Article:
Margaret: A full-blooded swashbuckler

fantasy book reviews science fiction book reviewsMargaret by H. Rider Haggard(Fair) Margaret by H. Rider Haggard

Every schoolchild knows that in 1492, Columbus sailed the ocean blue. But what about the year before that? Did anything of note happen in 1491? Well, as any reader of H. Rider Haggard‘s 31st novel, Margaret, will discover, the answer is: plenty! Margaret, which Haggard wrote from 1905 – ‘06, was initially published in London in September 1907 under the title Fair Margaret, and here in the U.S. with the shortened title a month later. It is one of Haggard’s historical fictions, but unlike some of his other historicals, such as 1911’s Red Eve, this one contains absolutely no fantasy elements to speak of (my editors here on FanLit are perhaps being indulgent and generous for allowing me to even post a review of a non-fantasy Haggard title here on this site), but is rather a straightforward swashbuckler, told in a full-blooded, forthright manner.

In this exciting tale, we meet Margaret Castell, the beautiful daughter of John Castell, one of London’s wealthiest merchants. Margaret is engaged to Peter Brome, a gallant ex-soldier, and when she and her servant, Betty Dene, are shanghaied and kidnapped by the Spanish Marquis of Morella, who has taken a hot-blooded fancy to her, Peter and Castell embark on a quest to save them. Thus, Haggard treats us to adventures on the high seas (Peter’s duel with Morella on board a sinking ship in the midst of a raging storm would easily serve as the climax of most books; here, it comes not even halfway through) and in the cities of Moorish Granada and Seville; to courtroom cases before King Ferdinand and Queen Isabella themselves; and to a daring rescue from the clutches of the Spanish Inquisition … not to mention any number of lesser conflicts, AND a jousting match to the death, again between Brome and Morella.

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The Marquis, it must be added, is yet another fine Haggardian villain; a complex mixture of earthiness and piety. In the pantheon of lust-crazed Haggardian nasties, I’d have to say that he is just as far gone as Samuel Rock in Joan Haste (1895), not quite as vicious as Swart Piet in Swallow (1899) or Hernando Pereira in Marie (1912), a bit more chivalrous than Frank Muller in Jess (1887), but much more dangerous than Owen Davies in Beatrice (1890). He’s kind of like the evil Abbott Maldon in Haggard’s The Lady of Blossholme (1909), a Christian bigot … but with a lustful side.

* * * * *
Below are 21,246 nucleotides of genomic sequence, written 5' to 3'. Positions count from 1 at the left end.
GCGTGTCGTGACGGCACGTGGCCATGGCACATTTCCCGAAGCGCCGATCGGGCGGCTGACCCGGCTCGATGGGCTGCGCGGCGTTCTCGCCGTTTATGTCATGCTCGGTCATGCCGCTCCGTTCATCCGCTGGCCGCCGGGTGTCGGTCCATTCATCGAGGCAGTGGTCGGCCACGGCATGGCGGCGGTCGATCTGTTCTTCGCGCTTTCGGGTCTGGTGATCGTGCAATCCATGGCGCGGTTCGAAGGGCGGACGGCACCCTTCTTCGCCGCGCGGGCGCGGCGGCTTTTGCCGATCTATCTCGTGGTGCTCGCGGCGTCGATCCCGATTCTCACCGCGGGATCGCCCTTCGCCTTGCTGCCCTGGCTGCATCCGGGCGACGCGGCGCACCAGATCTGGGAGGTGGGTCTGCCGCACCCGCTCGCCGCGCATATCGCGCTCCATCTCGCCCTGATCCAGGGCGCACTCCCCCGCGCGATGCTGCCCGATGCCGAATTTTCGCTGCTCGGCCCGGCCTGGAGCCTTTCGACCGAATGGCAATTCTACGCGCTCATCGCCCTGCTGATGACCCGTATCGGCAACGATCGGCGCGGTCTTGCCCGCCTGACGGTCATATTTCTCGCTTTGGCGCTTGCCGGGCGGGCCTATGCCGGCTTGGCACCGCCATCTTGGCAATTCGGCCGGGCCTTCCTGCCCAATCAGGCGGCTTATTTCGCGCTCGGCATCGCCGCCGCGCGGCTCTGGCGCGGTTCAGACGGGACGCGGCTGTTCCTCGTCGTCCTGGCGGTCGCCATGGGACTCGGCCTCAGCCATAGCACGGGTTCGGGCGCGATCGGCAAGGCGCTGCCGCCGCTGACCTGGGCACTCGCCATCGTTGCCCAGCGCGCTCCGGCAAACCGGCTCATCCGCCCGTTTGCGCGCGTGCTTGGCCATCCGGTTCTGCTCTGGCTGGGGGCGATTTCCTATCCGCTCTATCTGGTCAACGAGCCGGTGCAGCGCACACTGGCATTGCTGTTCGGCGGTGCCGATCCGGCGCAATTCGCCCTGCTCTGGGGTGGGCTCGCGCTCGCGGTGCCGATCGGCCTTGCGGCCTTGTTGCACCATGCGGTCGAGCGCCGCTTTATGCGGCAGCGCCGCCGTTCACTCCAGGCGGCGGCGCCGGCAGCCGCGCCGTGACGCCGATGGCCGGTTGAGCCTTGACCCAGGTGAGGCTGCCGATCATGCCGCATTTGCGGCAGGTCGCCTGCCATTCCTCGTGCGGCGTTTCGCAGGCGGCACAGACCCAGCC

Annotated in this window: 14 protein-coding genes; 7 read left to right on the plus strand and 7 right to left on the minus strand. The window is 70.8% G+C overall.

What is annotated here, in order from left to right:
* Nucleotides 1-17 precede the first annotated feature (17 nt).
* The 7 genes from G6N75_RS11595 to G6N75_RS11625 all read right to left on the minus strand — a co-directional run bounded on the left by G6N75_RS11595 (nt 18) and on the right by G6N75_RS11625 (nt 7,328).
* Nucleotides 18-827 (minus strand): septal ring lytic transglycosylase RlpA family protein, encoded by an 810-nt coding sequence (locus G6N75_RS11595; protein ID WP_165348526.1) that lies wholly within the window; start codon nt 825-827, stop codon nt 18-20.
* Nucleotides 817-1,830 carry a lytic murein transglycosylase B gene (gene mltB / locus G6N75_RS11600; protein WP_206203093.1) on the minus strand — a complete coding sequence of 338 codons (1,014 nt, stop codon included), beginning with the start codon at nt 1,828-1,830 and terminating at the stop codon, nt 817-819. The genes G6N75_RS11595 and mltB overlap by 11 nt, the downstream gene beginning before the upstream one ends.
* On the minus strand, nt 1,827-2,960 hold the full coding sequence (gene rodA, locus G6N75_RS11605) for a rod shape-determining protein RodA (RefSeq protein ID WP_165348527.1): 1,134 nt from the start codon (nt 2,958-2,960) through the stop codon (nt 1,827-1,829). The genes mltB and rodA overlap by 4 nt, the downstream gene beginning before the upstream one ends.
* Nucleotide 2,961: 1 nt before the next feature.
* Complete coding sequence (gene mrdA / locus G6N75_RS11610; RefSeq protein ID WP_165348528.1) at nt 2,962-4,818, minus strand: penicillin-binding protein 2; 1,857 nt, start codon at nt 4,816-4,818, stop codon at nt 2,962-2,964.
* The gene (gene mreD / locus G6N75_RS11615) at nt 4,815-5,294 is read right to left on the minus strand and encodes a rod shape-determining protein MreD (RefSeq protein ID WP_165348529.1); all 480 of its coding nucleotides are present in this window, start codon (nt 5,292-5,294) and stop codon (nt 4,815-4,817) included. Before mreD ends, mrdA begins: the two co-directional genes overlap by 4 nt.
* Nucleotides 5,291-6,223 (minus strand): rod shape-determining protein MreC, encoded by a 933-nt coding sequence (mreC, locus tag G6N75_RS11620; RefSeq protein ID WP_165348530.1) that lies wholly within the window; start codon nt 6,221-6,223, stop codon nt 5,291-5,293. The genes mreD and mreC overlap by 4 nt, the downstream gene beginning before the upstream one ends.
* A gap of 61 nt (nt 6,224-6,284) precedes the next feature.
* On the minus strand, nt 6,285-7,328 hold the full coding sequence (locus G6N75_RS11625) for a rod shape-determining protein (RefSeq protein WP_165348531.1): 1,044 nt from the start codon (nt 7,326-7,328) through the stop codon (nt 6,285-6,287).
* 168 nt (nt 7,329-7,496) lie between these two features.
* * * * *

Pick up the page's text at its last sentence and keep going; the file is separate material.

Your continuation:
And speaking of religion, in Margaret, Haggard once again demonstrates that he is no anti-Semite. This charge of anti-Semitism on the part of the author has come about mainly as a result of the Jewish slimeball character Jacob Meyer in Haggard’s The Spirit of Bambatse (1906), but in Margaret, Haggard takes pains to show us that John Castell, a Marano Jew, is one of the most decent men of his day, and of an “ancient and honorable” race. (Haggard had even better things to say about the Jewish people in Red Eve and others.) Indeed, it is rather the radical Christians in this book who are shown in an evil light: the hypocrite Morella, the greedy-for-wealth Father Henriques and, of course, everyone involved in the Inquisition itself. Thus, Margaret is not only a thrilling adventure story, but a highly moral one, and somewhat educational, to boot. Although the book doesn’t get overly bogged down in historical facts, the reader does pick up lots of interesting tidbits concerning England and Spain of the 15th century. (Who, for example, knew that aloe thorns were used by seamstresses as pins back then, or the details of the auto-da-fé death march?) And getting back to Columbus, Haggard even manages to work the Santa Maria into his tale, for a nice touch.

The author has been accused of being an occasionally careless writer, or at least a hasty one, and it must be confessed that Margaret does contain some slight booboos. For example, one of Castell’s trading partners is named Juan Bernaldez; a few hundred pages later, he is Carlos Bernaldez. Morella’s motto is said to be something on the order of “what I seek I find, and what I find I keep”; 300 pages later, his motto is said to be “what I seize I tear.” But these are minor matters, and should in no way interfere with any reader’s pleasure during this terrific page-turner. I might also add that the book ends most satisfactorily, with every character getting precisely what he or she deserves, and is capped off with one of the most charming scenes of any Haggard tale I’ve ever read (around four dozen at this point). Margaret, one of Haggard’s lesser-read titles, perhaps, will certainly reward your efforts to seek it out…


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SANDY FERBER, on our staff since April 2014 (but hanging around here since November 2012), is a resident of Queens, New York and a product of that borough's finest institution of higher learning, Queens College. After a "misspent youth" of steady and incessant doses of Conan the Barbarian, Doc Savage and any and all forms of fantasy and sci-fi literature, Sandy has changed little in the four decades since. His favorite author these days is H. Rider Haggard, with whom he feels a strange kinship -- although Sandy is not English or a manored gentleman of the 19th century -- and his favorite reading matter consists of sci-fi, fantasy and horror... but of the period 1850-1960. Sandy is also a devoted buff of classic Hollywood and foreign films, and has reviewed extensively on the IMDb under the handle "ferbs54." Film Forum in Greenwich Village, indeed, is his second home, and Sandy at this time serves as the assistant vice president of the Louie Dumbrowski Fan Club....

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2 comments

  1. I think we’re coming to love HRH almost as much as you do.

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